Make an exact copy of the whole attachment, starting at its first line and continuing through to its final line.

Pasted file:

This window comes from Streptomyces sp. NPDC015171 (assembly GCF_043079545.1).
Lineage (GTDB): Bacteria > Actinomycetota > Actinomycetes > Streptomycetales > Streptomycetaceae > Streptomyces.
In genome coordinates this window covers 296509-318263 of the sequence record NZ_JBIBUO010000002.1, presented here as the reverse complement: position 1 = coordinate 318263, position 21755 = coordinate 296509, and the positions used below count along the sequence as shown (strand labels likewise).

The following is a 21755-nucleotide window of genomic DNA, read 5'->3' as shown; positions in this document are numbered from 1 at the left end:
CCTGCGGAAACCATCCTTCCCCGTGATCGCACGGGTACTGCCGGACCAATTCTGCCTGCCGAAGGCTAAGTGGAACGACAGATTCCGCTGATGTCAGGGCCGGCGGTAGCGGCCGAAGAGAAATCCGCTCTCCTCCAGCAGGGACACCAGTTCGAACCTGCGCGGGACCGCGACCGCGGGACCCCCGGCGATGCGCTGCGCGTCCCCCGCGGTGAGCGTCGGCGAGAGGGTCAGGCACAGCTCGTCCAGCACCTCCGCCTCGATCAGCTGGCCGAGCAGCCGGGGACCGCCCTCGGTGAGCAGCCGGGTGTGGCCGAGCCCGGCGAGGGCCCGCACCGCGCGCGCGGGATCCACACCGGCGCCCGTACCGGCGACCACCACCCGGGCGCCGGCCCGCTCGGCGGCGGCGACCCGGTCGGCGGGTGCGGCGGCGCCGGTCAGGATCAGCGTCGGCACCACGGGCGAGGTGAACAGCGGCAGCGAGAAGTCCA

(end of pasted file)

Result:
This window comes from Streptomyces sp. NPDC015171 (assembly GCF_043079545.1).
Lineage (GTDB): Bacteria > Actinomycetota > Actinomycetes > Streptomycetales > Streptomycetaceae > Streptomyces.
In genome coordinates this window covers 296509-318263 of the sequence record NZ_JBIBUO010000002.1, presented here as the reverse complement: position 1 = coordinate 318263, position 21755 = coordinate 296509, and the positions used below count along the sequence as shown (strand labels likewise).

The following is a 21755-nucleotide window of genomic DNA, read 5'->3' as shown; positions in this document are numbered from 1 at the left end:
CCTGCGGAAACCATCCTTCCCCGTGATCGCACGGGTACTGCCGGACCAATTCTGCCTGCCGAAGGCTAAGTGGAACGACAGATTCCGCTGATGTCAGGGCCGGCGGTAGCGGCCGAAGAGAAATCCGCTCTCCTCCAGCAGGGACACCAGTTCGAACCTGCGCGGGACCGCGACCGCGGGACCCCCGGCGATGCGCTGCGCGTCCCCCGCGGTGAGCGTCGGCGAGAGGGTCAGGCACAGCTCGTCCAGCACCTCCGCCTCGATCAGCTGGCCGAGCAGCCGGGGACCGCCCTCGGTGAGCAGCCGGGTGTGGCCGAGCCCGGCGAGGGCCCGCACCGCGCGCGCGGGATCCACACCGGCGCCCGTACCGGCGACCACCACCCGGGCGCCGGCCCGCTCGGCGGCGGCGACCCGGTCGGCGGGTGCGGCGGCGCCGGTCAGGATCAGCGTCGGCACCACGGGCGAGGTGAACAGCGGCAGCGAGAAGTCCA